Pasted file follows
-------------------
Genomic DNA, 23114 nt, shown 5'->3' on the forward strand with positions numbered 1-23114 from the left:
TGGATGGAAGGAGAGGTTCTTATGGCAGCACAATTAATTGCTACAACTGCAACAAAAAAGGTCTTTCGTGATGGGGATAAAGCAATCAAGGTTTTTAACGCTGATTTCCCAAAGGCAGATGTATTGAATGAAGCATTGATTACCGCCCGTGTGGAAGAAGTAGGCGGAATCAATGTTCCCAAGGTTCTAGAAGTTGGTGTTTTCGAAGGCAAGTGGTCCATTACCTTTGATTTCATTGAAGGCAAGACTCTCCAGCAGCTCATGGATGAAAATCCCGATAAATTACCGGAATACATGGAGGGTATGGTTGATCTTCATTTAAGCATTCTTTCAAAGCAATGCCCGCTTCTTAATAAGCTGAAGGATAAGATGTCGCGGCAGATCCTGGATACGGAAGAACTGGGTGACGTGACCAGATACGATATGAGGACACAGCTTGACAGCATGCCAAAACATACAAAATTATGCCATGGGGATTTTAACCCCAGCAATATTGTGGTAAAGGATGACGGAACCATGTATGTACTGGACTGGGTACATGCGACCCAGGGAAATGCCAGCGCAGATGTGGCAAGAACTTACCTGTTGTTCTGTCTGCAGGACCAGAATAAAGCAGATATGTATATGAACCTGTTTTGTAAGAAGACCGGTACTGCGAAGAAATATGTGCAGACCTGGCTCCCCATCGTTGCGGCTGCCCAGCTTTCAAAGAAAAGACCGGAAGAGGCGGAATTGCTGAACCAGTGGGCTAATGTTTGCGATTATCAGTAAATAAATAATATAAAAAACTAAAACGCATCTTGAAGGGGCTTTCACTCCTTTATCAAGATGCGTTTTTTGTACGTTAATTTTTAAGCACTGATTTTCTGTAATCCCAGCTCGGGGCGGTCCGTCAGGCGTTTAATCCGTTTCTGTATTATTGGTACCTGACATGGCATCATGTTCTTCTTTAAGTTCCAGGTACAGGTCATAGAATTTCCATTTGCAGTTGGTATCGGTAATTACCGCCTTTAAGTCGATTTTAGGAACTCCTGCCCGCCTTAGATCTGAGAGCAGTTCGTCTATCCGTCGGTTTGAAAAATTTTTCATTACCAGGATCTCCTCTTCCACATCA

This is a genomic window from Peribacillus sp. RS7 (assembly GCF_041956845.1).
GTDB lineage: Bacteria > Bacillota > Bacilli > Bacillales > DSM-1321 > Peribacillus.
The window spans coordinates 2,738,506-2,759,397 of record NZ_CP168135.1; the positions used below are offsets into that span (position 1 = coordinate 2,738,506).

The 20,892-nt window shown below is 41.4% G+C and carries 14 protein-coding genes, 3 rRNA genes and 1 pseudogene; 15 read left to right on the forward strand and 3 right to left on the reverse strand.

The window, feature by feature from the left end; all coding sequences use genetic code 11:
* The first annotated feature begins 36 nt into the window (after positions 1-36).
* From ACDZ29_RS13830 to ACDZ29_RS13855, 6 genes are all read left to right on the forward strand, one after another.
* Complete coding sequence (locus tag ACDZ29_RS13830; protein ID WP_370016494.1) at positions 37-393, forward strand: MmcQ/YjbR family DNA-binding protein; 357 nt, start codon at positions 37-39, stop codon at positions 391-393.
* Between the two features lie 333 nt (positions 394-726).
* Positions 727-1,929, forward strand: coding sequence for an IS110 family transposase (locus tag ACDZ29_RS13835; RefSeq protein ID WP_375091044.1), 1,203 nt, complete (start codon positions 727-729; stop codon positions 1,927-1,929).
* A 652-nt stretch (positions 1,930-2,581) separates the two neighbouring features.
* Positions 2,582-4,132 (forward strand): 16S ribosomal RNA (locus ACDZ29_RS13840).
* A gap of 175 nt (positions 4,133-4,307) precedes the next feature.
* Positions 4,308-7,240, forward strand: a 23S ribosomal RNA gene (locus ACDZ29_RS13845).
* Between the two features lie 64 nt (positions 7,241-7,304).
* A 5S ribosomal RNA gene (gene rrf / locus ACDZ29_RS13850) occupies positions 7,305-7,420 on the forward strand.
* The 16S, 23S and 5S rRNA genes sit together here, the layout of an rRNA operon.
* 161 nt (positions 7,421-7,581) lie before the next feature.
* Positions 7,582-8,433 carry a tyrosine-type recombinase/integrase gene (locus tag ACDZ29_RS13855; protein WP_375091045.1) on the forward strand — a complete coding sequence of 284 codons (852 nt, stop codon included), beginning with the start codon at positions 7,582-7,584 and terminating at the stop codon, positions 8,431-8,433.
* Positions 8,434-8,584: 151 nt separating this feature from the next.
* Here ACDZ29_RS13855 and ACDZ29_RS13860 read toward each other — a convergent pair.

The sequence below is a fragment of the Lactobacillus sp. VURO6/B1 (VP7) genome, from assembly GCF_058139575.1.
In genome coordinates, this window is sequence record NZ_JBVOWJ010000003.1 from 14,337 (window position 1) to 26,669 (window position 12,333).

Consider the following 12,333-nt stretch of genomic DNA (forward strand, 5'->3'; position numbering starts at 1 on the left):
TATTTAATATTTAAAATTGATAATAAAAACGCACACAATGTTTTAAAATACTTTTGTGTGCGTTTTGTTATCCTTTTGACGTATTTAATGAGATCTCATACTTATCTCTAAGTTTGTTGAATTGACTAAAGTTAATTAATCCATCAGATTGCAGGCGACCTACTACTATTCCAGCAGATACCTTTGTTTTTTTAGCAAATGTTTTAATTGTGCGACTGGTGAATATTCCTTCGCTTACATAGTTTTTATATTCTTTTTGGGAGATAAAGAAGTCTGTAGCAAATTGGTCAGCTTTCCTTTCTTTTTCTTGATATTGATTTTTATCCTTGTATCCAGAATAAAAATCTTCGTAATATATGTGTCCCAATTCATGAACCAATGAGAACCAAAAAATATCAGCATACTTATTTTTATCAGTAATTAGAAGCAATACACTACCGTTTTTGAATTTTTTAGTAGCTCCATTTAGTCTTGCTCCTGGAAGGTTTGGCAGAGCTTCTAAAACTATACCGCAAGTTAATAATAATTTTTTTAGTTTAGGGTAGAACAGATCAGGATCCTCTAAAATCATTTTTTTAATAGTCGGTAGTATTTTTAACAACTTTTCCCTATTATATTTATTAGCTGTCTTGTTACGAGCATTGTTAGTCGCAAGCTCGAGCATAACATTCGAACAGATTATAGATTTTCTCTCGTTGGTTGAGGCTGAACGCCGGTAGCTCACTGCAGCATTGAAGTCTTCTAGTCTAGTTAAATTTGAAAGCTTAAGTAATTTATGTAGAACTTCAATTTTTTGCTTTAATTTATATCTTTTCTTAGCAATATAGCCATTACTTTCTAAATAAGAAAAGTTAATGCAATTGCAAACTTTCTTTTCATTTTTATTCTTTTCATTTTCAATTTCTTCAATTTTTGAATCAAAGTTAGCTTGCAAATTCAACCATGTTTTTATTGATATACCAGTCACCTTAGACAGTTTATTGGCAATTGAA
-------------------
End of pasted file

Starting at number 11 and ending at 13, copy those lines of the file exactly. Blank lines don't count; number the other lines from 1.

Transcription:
* Between the two features lie 333 nt (positions 394-726).
* Positions 727-1,929, forward strand: coding sequence for an IS110 family transposase (locus tag ACDZ29_RS13835; RefSeq protein ID WP_375091044.1), 1,203 nt, complete (start codon positions 727-729; stop codon positions 1,927-1,929).
* A 652-nt stretch (positions 1,930-2,581) separates the two neighbouring features.